- a very high fever
- extreme fatigue
Typhoidal tularemia can lead to pneumonia and an enlarged liver and spleen.
Severe and untreated cases of tularemia may cause chronic heart failure, meningitis (swelling of the membranes that surround your brain and spinal cord), and death.
Diagnosis is not easy, and the various possible routes of entry of the bacterium complicates the issue. Doctors must rely heavily on a patient’s personal and medical history to aid in diagnosis.
Doctors may suspect tularemia if you have had recent travels, insect bites, or animal contact. He or she may also suspect this disease if you already have a serious medical condition that compromises your immune system, such as cancer or HIV/AIDS.
Tests for the presence of this disease include:
- serology test for antibodies your body has created to fight the bacteria
- pleural fluid test (test of fluid from the pleurae in the chest cavity)
- skin biopsy of lesion and microscopic exam (looking for presence of tularemia)
- lymph node biopsy (removal of tissue from a lymph node for examination)
- bone marrow biopsy (removal of a sample of bone marrow for examination)
Each case is treated according to its form and severity. Early diagnosis allows for immediate treatment with antibiotics.
Surgical intervention may be required to drain swollen lymph nodes or to cut away infected tissue from a skin ulcer. You may also be given medications for fever or headache symptoms.
Your prognosis depends upon the severity of the condition and how quickly treatment is started. Delays in diagnosis will cause a worsening of symptoms.
Hospitalization is common in many cases. Death is most common in those with pneumatic tularemia.
According to Medscape Reference, the estimated mortality rate for untreated tularemia is eight percent. However, with early and proper treatment, this number is reduced to less than one percent (Medscape).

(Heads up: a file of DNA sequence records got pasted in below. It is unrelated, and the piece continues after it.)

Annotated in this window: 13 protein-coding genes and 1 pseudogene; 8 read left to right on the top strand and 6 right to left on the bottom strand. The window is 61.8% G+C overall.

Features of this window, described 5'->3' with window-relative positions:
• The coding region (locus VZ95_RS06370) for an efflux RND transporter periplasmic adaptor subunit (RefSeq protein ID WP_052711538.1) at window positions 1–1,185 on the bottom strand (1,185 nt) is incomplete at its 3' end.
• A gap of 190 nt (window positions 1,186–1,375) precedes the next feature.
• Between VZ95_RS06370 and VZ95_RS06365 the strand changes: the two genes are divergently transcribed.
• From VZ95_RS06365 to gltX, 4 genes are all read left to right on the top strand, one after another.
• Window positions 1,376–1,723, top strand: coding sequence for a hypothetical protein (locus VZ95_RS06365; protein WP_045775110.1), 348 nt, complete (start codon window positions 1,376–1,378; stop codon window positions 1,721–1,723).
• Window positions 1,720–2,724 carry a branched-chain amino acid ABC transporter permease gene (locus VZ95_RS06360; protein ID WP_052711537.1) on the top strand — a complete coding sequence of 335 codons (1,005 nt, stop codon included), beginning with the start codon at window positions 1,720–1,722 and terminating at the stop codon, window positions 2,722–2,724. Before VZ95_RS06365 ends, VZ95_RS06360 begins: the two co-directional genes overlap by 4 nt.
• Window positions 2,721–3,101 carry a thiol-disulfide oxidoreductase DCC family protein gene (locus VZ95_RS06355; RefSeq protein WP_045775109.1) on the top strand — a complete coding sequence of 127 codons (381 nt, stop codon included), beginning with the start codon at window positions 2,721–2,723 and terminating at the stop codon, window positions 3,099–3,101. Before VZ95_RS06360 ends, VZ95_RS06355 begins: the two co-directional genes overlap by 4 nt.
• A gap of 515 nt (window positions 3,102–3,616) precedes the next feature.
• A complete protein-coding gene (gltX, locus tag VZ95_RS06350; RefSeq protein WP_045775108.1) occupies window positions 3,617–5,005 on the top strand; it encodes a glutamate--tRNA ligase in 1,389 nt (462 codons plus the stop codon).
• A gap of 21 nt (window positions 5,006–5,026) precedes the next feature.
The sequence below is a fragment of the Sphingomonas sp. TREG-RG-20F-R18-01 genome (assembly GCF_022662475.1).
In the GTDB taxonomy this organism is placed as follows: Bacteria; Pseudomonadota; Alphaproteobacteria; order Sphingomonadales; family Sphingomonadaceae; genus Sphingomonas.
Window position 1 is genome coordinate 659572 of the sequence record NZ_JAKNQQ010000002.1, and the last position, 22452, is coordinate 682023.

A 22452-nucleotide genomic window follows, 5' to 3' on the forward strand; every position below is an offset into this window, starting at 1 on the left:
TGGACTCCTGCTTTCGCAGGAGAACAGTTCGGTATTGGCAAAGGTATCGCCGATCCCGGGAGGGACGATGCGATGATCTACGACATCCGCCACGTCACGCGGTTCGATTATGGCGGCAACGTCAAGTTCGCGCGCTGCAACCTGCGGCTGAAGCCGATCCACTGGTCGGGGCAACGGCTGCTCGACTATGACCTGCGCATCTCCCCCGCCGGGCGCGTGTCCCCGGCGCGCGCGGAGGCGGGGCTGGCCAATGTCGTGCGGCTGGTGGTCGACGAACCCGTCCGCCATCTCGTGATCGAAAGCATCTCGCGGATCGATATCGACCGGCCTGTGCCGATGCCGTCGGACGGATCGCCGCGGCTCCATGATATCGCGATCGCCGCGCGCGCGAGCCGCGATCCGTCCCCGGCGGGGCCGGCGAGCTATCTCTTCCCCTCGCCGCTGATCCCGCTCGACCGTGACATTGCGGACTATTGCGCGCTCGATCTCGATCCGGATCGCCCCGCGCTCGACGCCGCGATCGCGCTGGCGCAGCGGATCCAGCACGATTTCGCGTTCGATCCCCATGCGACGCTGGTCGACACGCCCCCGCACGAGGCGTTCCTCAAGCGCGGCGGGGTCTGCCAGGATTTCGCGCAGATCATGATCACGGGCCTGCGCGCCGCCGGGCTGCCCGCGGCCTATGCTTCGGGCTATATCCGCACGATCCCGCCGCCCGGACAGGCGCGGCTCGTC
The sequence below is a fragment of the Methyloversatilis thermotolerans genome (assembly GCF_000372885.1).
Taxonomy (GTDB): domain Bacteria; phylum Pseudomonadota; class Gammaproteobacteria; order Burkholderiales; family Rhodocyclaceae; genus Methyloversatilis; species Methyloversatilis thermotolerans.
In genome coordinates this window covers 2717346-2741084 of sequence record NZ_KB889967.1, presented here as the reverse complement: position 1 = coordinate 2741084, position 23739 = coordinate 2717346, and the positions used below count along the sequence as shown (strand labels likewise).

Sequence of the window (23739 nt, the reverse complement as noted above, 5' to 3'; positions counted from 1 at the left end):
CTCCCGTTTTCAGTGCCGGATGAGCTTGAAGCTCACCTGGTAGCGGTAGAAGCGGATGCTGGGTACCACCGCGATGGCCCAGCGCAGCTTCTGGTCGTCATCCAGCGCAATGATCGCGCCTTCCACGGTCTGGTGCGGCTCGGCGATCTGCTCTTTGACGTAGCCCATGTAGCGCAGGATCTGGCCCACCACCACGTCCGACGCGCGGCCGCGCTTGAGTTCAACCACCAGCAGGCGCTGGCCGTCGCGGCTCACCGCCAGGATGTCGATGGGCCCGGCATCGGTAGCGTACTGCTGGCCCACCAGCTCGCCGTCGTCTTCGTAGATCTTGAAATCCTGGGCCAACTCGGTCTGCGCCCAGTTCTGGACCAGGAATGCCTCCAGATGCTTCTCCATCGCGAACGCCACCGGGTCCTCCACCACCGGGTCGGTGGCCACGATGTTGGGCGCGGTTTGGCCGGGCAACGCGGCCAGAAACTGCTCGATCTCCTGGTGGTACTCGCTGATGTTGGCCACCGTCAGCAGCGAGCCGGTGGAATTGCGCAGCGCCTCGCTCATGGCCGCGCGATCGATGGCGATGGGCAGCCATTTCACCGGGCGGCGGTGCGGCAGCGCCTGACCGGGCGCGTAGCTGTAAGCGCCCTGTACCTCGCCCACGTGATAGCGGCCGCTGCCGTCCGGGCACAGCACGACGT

Prevention involves taking basic safety precautions. The bacteria thrive in dirty conditions. Outbreaks of this disease have occurred in hunting parties when hunters failed to practice safe cleaning methods and contaminated their belongings.
To safely clean animals when hunting:
- Do not skin or dress (remove the organs of) any animal that appears to be sick.
- Wear gloves and goggles when handling any animal.
- Wash your hands carefully after handling an animal.
- Cook the meat thoroughly.
To decrease your overall risk of contracting this disease:
- Wear long pants and sleeves in the forest for tick prevention.
- Keep animal remains away from food or water.
- Avoid drinking water from lakes or ponds.
- Protect your outdoor pets with flea and tick medicines.
Tularemia is easily aerosolized and can be a potentially deadly bioterrorism agent. Plans for developing a vaccine for tularemia are in progress.
Edited by: Andrea Barilla
Medically Reviewed by: George Krucik, MD
Published: Jul 20, 2012
Last Updated: Oct 9, 2013
Published By: Healthline Networks, Inc.
- Cleveland, K. O., Gelfand, M., & Raugi, G. J. (2012, January 12). Tularemia treatment & management. Medscape Reference. Retrieved July 29, 2012, from http://emedicine.medscape.com/article/230923-treatment#a1128